Inside VSTS

Testing AJAX Applications with VSTS 2008

Jeff walks you through the new method of validating AJAX code in Visual Studio Team System 2008 (no Fiddler required!).

Many Visual Studio Team System 2008 improvements are focused on testers: Most of the improvements are in the Tester and Developer editions, and focus around code metrics, Web testing, load testing and performance profiling. This article focuses on one of the new features of Web testing: the ability to test AJAX Web sites.

In version one of Team System, if you tried to record a Web test on a site that had AJAX sections, the calls to the server were not recorded. To record them you had to use Fiddler and import the resulting script into Visual Studio. Many people didn't know about this solution; those that did realized it was problematic at best.

For this article I've created a simple Web page which has a Script Manager and an Update Panel. In the Update Panel there is a textbox which accepts a value, a submit button and a label which displays "Welcome " plus the value entered in the textbox. This is processed on the server via a postback in the button click event (see Figure 1 for a screen shot).

Figure 1
[Click on image for larger view.]
Figure 1. Example AJAX App

When the test is recorded, four different URLs are listed: the original default.aspx page call, two ScriptResource.axd calls (the browser calling for the javascript to be loaded on the client), and a last call to default.aspx that is made when you click the submit button. So far, so good -- but we haven't validated that the page worked the way it was supposed to work. So how do you validate data that comes back from an update panel (or any XMLHttpRequest)? It turns out this is a bit more difficult to do.

If you look at the results of the test, specifically for response from the submit button, you will see the text in Listing 1. This is obviously not the most helpful information for validating that the text you wanted displayed was displayed. You cannot use a form field validation because the data that comes back is not in the form of a valid HTML document. In fact, there is only one way to validate an AJAX response with the built in validation rules: Use the FindText validation rule and search for the value you entered. Or you could write your own…

Create a new Class Library project and add a reference to Microsoft.VisualStudio. QualityTools.WebTestFramework. The code for this validation rule is shown in Listing 2. Without going into too much detail about the class, you should focus on the regular expression: "(?<field>id=\"" + _control + "\".*>)(?<value>.*)<"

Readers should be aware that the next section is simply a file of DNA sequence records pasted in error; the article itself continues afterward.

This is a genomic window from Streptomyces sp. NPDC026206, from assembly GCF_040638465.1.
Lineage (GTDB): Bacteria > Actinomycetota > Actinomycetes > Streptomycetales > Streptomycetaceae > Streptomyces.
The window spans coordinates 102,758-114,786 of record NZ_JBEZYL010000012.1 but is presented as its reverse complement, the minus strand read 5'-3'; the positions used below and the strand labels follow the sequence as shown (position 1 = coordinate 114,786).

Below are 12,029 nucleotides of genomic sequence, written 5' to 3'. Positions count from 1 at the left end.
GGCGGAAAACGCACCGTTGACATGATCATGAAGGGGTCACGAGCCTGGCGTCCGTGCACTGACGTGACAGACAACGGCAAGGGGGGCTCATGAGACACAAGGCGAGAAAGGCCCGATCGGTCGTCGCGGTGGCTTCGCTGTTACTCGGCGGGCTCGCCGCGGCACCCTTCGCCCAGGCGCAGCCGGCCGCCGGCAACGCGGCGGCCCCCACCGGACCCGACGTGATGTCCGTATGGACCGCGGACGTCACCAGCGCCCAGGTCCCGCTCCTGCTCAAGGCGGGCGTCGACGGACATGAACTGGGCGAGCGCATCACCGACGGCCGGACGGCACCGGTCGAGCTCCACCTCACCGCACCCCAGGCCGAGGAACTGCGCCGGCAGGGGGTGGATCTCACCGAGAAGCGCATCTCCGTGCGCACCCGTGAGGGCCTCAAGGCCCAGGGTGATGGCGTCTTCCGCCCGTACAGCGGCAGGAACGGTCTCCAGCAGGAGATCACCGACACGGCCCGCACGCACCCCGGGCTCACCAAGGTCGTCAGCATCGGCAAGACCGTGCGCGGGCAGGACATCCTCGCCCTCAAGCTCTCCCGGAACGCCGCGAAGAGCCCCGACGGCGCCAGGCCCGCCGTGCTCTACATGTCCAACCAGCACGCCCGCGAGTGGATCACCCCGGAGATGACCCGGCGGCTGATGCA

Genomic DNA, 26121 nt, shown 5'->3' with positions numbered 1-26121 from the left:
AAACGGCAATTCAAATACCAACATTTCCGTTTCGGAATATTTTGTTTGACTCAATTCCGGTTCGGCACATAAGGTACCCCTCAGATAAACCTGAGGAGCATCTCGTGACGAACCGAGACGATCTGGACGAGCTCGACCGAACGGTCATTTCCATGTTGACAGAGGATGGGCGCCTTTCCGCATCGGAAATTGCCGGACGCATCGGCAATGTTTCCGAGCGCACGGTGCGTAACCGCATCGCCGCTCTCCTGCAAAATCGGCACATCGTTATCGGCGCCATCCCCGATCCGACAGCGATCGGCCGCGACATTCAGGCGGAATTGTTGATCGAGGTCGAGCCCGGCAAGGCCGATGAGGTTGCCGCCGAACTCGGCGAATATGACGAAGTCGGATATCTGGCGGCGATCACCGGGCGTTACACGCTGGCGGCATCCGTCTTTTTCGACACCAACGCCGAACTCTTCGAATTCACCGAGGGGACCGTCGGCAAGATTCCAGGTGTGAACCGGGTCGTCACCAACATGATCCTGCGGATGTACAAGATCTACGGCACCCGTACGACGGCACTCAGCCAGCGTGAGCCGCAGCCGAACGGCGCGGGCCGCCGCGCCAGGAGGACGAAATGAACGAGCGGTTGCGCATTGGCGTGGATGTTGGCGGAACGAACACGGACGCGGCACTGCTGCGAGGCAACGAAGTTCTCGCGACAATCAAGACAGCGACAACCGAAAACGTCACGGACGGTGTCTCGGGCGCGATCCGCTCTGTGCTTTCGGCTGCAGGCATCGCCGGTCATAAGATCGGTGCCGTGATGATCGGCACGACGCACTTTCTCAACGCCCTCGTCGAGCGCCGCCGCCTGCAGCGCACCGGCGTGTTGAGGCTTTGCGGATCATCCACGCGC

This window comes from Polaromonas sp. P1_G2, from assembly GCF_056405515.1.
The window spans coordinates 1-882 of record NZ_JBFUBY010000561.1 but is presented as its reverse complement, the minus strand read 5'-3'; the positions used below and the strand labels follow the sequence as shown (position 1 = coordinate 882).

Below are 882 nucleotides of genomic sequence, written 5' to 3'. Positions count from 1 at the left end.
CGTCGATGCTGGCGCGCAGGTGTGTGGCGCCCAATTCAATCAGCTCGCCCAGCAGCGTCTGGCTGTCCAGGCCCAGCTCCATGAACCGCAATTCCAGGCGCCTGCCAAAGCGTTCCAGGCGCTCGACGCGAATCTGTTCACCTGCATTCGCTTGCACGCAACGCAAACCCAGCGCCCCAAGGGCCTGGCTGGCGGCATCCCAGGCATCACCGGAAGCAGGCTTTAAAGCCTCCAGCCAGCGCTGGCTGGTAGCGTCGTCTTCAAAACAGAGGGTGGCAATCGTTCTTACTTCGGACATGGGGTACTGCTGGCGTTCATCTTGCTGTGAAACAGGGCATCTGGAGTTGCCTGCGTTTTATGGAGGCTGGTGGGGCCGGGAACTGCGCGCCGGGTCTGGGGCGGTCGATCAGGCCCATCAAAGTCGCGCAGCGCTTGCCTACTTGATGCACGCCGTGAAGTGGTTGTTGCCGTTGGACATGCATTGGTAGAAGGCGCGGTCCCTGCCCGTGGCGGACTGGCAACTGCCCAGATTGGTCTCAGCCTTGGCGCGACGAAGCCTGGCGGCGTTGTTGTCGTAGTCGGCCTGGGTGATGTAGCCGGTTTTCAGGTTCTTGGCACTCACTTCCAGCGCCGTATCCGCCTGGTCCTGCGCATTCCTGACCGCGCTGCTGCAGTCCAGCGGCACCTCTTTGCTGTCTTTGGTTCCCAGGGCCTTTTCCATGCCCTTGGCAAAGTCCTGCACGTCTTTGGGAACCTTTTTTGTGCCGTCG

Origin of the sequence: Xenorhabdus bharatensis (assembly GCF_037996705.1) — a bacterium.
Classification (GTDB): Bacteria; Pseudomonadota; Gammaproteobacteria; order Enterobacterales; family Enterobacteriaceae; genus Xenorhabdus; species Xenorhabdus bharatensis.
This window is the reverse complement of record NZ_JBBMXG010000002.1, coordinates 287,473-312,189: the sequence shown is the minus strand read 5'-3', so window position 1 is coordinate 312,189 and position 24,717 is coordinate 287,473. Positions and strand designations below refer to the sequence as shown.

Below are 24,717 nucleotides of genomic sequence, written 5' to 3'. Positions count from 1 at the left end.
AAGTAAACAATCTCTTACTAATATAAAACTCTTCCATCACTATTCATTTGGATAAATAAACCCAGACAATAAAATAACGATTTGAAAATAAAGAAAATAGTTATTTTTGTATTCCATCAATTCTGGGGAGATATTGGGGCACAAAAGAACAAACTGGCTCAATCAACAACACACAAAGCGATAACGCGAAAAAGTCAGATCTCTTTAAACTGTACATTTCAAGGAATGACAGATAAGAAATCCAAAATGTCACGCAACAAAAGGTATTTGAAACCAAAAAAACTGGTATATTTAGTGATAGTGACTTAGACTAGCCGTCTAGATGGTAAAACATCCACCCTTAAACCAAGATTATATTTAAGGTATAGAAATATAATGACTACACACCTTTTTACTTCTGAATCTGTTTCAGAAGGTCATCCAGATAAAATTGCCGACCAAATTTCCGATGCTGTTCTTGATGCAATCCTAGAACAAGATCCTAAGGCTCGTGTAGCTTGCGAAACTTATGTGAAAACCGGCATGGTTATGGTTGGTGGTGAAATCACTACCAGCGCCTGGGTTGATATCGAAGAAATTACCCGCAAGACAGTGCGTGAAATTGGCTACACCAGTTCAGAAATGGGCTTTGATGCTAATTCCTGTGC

While this isn't a tutorial on regular expressions, it's important to understand what's happening here in case you need to make changes (I will caveat this by saying that this has worked with all of my tests so far, but there is always a possibility you will come across a situation I haven't!). The "(?<field>" part of the regular expression says to find (or capture in regex parlance) text which starts with "id=" + the name of the control you enter, and any characters which come after until a right arrow (">") is found in a group called field. The next part "(?<value>.*)<" says to capture any text which comes after the right arrow and end at the next left arrow ("<"). The text captured (excluding the left arrow) is stored in another group called value.

The code simply tries to match this expression to the response. You could even change this to actually look for the value as part of the regular expression and, if no matches occur, just set the IsValid to false. To do this you could change the regular expression to "(?<field>id=\"" + _control + "\".*>" + _value + "<" and re-write the Validate method as shown in Listing 3.

To implement the validation rule, simply add a reference to the assembly to the project which contains your Web tests and it will show up in the list of validation rules.

This simple validation rule plus the ability of Visual Studio Team System 2008 to record AJAX requests and responses should enable you to quickly and easily validate the results of your AJAX tests.

About the Author

Jeff Levinson is the Application Lifecycle Management practice lead for Northwest Cadence specializing in process and methodology. He is the co-author of "Pro Visual Studio Team System with Database Professionals" (Apress 2007), the author of "Building Client/Server Applications with VB.NET" (Apress 2003) and has written numerous articles. He is an MCAD, MCSD, MCDBA, MCT and is a Team System MVP. He has a Masters in Software Engineering from Carnegie Mellon University and is a former Solutions Design and Integration Architect for The Boeing Company. You can reach him at

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